Knowing what lay ahead of him, can you imagine how tempting this would have been for Jesus? Because this world? This world would harm him. This world would crush him, torture him, mock him, destroy him, murder him. At any point, he could have stopped it. He could chosen security.
But, instead, he chose to become defenseless. He chose to be vulnerable, to give of himself selflessly.
The third temptation took him even higher.
Again, the devil took him to a very high mountain and showed him all the kingdoms of the world and their splendor; and he said to him, “All these I will give you, if you will fall down and worship me.”
The first full day of our time in Jerusalem, we went to the top of Mount Scopus, with a beautiful, panoramic view of the city. Jesus knew that he would be rejected, that his authority would be refused. So Satan showed Jesus the kingdoms of the world, and offers him an easy way out.
Just worship me, Satan says, and I’ll just hand all this over to you. I’ll give you the authority. I’ll give you the power. Just bow down to me, and it’ll all be so simple!
But it’s deeply ironic. Jesus is offered the kingdoms of this world. But Jesus holds within himself the Kingdom, capital T, capital K.
Jesus rejects the offer of temporary, counterfeit authority for the real, lasting authority that comes from relationship with his Father God.
Jesus rejects these temptations that appeal to his very human urges for comfort, security, and authority.
Now, please notice that each of these things are, at their core, good things. A temptation that is purely evil, just completely wrong and harmful — is pretty easy to identify and to turn away from. The ingeniousness of these temptations is that they aren’t all bad!
It is a good thing to care for your body, to eat and drink. God designed us so that we must eat and drink to live!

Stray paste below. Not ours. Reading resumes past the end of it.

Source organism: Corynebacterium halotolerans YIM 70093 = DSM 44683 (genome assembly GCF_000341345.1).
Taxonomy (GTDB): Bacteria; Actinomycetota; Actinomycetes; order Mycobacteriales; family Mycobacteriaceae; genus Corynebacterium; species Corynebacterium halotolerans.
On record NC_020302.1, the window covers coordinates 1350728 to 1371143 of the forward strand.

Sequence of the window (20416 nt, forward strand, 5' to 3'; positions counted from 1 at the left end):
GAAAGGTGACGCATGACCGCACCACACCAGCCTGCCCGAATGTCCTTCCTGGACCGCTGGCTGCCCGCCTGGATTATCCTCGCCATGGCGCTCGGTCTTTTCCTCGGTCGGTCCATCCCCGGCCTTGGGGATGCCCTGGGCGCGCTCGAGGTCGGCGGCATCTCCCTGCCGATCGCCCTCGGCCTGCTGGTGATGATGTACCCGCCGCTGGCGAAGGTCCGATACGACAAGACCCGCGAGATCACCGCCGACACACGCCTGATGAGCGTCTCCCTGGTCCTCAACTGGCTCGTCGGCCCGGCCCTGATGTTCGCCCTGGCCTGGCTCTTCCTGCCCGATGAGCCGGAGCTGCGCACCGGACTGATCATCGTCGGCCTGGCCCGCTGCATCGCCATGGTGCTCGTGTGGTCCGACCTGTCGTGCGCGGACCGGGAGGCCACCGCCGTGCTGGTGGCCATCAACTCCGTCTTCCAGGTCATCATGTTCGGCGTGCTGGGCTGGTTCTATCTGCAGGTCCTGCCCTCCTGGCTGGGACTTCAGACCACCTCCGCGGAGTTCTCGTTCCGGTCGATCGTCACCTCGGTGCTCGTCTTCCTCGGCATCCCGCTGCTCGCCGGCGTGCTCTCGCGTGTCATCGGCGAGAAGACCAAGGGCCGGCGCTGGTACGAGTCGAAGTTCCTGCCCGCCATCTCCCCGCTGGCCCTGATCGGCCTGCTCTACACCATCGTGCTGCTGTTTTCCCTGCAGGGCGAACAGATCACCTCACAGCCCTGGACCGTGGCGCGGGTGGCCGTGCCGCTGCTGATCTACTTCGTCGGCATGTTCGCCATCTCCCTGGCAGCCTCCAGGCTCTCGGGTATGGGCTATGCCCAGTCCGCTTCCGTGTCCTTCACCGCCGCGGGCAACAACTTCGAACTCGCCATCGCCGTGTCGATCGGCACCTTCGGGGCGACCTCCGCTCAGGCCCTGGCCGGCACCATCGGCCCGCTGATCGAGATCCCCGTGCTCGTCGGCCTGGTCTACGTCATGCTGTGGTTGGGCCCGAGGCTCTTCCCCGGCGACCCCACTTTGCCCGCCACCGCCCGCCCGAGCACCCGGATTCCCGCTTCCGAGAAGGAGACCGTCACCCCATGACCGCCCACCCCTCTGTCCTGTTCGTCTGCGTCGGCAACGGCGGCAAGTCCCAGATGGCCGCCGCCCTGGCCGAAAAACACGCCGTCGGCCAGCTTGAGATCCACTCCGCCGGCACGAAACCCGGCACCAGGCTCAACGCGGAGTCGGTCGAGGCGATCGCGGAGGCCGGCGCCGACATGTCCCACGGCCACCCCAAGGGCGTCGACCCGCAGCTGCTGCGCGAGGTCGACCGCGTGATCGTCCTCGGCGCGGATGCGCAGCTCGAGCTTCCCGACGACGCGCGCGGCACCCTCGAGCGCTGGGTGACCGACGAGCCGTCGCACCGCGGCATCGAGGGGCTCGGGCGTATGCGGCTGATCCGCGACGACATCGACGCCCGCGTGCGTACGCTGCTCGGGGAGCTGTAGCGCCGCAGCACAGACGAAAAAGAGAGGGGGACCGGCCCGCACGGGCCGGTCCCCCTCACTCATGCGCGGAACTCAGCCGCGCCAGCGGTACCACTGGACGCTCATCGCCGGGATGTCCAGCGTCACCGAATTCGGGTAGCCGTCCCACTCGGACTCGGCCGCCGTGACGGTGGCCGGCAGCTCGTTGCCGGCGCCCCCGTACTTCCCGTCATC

It is a good thing be secure, to not live in constant fear for your life.
It is a good thing to have a degree of power, to be able to make decisions and to act, to be able to make a difference in the world around us.
But… our culture teaches us to seek comfort, to seek security, to seek authority. At any cost. By following Jesus, by being Christ-followers, we are choosing to actively rebel against all that, seeking instead to follow Jesus.
Comfort. Security. Authority.
At the edge of the rugged wilderness that morning in Israel, as the sun began to warm our chilly bodies, we took Communion. It was one of the most overwhelming moments of the entire trip for me.
Remembering Jesus’ bold refusal to bow to temptation. And also remembering what consequences that refusal had for him.
Jesus, who gave up comfort,
allowing himself to experience pain and to suffer.
Jesus, who gave up security,
putting himself in the hands of those
who could do him harm.
Jesus, who gave up authority,
without a fight
to death on a cross.
And this is what hit me: Jesus went out into that wilderness, into his ministry, his ears and spirit still ringing with his Father God’s love as voiced at his baptism: “This is my Son, the Beloved, with whom I am well pleased.”
Agapétos, a title for Jesus, the Beloved. But, do you know… it’s also the word used for followers of Christ in the New Testament. Agapétos — we are beloved by God. And that, after all, is why Jesus came: to show us how loved we are.
We walk out into our world surrounded by the remembrance of God’s love for us.
We walk through this Lent, this season of self-denial and reflection and repentance, supported by the promise of God’s love.
We walk through our daily lives, at times sacrificing our own comfort, our own security, our own authority, to follow Jesus, because we rest in the comfort, security, and authority of God’s love for us.
And I pray as you walk out into your life today, into this world, that you would hold in your heart the knowledge of the fact that you are agapétos.
You are beloved.